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Ownership Has Its Privileges.

Whether it's golf or tennis, you can enjoy the game among a community of friends

At 5:30 in the morning, 69-year-old Emeral Crosby and his wife, Corene, start their day working at the sprawling two-acre property that houses the Metropolitan Racquet Club in Detroit.

"Every morning we're out there trimming trees, sweeping, watering, and rolling the courts," says Crosby. "My wife and I, we're here all the time."

For the Crosbys, caring for and maintaining the club is a labor of love. In addition to helping out with the maintenance, Corene also takes care of the landscaping, planting dozens of flowers every year. Crosby is one of the few African Americans in the country who owns and operates tennis facilities.

Like many other tennis and golf enthusiasts, Crosby wanted to find a place where he could constantly enjoy the sport he loved. His answer: Buy one.

In 1971, Crosby and four other investors pooled their resources and purchased the club from the Detroit Tennis and Squash Club for $50,000.

"Everybody thought it would be a profit-making venture, but it was not," says Crosby, who splits his days working as principal of Detroit's Pershing High School. "After the others realized it wasn't making money, all of them wanted out. So I had to buy them out." It cost Crosby an additional $30,000, although one of the original partners still has a 20% stake in the business.

The Metropolitan Racquet Club features six outdoor clay courts, two squash courts, a sauna, shower facilities, and locker rooms. While membership at most clubs generally costs more than $1,000 a year, Crosby only charges $250, and he only allows the tennis pros to charge $30 an hour for private lessons.

"I try to keep it so that blacks can get to learn and play the game," he says. "I try to promote tennis. It has meant a lot to me. My kids learned to play, as well as my wife. The game has been good to me physically."

Teaching the game has been important for Crosby, who personally sponsors a junior tennis program for nearly 100 kids during the summer months. The Metropolitan also holds three major tournaments. Every year Crosby hosts the U.S. Midwest Section Championships for men and women, the Senior Classic, and the ShootOut.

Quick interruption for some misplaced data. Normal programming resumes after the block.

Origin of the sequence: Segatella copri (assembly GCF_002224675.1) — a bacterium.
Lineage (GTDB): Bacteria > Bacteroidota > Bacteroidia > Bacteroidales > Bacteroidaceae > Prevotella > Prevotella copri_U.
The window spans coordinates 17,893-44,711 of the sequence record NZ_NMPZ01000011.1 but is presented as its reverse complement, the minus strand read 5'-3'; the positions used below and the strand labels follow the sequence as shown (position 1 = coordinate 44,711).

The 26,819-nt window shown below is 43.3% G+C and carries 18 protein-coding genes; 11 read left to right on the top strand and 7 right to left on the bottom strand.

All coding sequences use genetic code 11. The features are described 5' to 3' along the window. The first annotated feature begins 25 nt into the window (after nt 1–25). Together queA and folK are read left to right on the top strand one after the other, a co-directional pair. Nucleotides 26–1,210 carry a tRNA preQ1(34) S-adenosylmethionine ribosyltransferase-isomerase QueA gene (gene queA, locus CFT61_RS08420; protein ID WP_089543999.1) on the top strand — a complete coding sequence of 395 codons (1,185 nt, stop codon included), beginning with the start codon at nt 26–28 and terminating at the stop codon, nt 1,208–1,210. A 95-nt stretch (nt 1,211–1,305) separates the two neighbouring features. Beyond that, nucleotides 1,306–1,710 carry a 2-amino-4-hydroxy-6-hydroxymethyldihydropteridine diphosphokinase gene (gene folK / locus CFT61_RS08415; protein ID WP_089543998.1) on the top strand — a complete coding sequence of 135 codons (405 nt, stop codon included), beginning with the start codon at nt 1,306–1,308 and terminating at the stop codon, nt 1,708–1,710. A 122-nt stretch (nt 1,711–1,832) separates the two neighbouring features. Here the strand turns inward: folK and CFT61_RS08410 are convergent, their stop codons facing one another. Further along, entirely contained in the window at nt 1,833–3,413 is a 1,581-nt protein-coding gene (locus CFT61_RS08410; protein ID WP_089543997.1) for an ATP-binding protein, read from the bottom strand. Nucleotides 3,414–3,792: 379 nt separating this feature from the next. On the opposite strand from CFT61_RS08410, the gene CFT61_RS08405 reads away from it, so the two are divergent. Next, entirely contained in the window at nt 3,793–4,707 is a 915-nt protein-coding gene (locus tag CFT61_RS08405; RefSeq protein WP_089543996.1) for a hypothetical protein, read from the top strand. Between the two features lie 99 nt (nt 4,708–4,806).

Crosby is one of a small, select group of African Americans who have managed to gain a foothold in the club ownership business. Starting a country club or a golf and tennis club is no easy feat. It requires millions of dollars to purchase several acres of land and equipment, build tennis and/or golf courses, as well as fitness facilities. In addition to the millions in start-up costs, there is the cost of staffing and the expense of daily and monthly maintenance.

Crosby shells out more than $5,000 a year for maintenance. However, he and his wife do a lot of the labor themselves, and some club members also help keep the facility clean. But the maintenance costs are considerably higher for larger clubs. Some of Metropolitan's members pay an additional $20 to get their own key to the club.

Most African American entrepreneurs looking to start a country club would probably need to enlist a panel of investors to offset the hefty costs. But there are other ways to enjoy a country club lifestyle. Just ask Roy Johnson. For the past 10 years, he has treated golf junkies to a great, daylong competition via the Bill Spiller/HBGT Golf Classic.

When Johnson, the editorial director of Vanguarde Media and the tournament's organizer, started the event 10 years ago, it was called the Home-Boy Golf Tournament (HBGT). In 1999, the tournament was renamed in honor of the legendary African American golfer, Bill Spiller. The Bill Spiller/HBGT Golf Classic has always been engineered to attract a strong African American audience.

Spiller was a trailblazer in golf in the 1940s. Because of the blatant prejudice that African American players faced on the PGA Tour, Spiller formed a tour for black players called the Universal Golf Association (UGA). Many black golfers, including Lee Elder and Charlie Sifford, came up in the UGA. Spiller also sued the PGA to get it to drop the whites-only clause that barred black golfers from the nation's public courses and private clubs.

"We felt it was only fitting to rename the event after Bill Spiller," says Johnson.

As a further tribute to Spiller, the Bill Spiller/ HBGT Golf Classic is only held at prestigious private country clubs. Some of the tournament's past sites include the Sleepy Hollow Country Club in Scarborough, New York, and the Wykagyl Country Club in New Rochelle, New York. "We've been able to do that because all of these clubs have black members," Johnson said.

The money that is generated from the tournament is donated to such urban charities as. New Visions for the Public Schools, the Harlem School for the Arts, and the Martin Luther King Jr. Child Development Center in New Rochelle, New York.

"You give people a full day of good golf, good food, and good camaraderie," says Johnson, "then you'll have a successful event."
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Article Details
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Author:Holder, Sherie
Publication:Black Enterprise
Geographic Code:1USA
Date:Sep 1, 2000
Words:864
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